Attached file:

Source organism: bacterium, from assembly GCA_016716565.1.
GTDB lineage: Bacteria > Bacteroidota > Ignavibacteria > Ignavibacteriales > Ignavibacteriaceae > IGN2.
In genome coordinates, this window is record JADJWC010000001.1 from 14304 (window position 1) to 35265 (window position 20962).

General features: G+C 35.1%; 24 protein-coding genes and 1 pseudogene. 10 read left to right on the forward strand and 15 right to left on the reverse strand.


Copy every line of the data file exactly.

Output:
Source organism: bacterium, from assembly GCA_016716565.1.
GTDB lineage: Bacteria > Bacteroidota > Ignavibacteria > Ignavibacteriales > Ignavibacteriaceae > IGN2.
In genome coordinates, this window is record JADJWC010000001.1 from 14304 (window position 1) to 35265 (window position 20962).

General features: G+C 35.1%; 24 protein-coding genes and 1 pseudogene. 10 read left to right on the forward strand and 15 right to left on the reverse strand.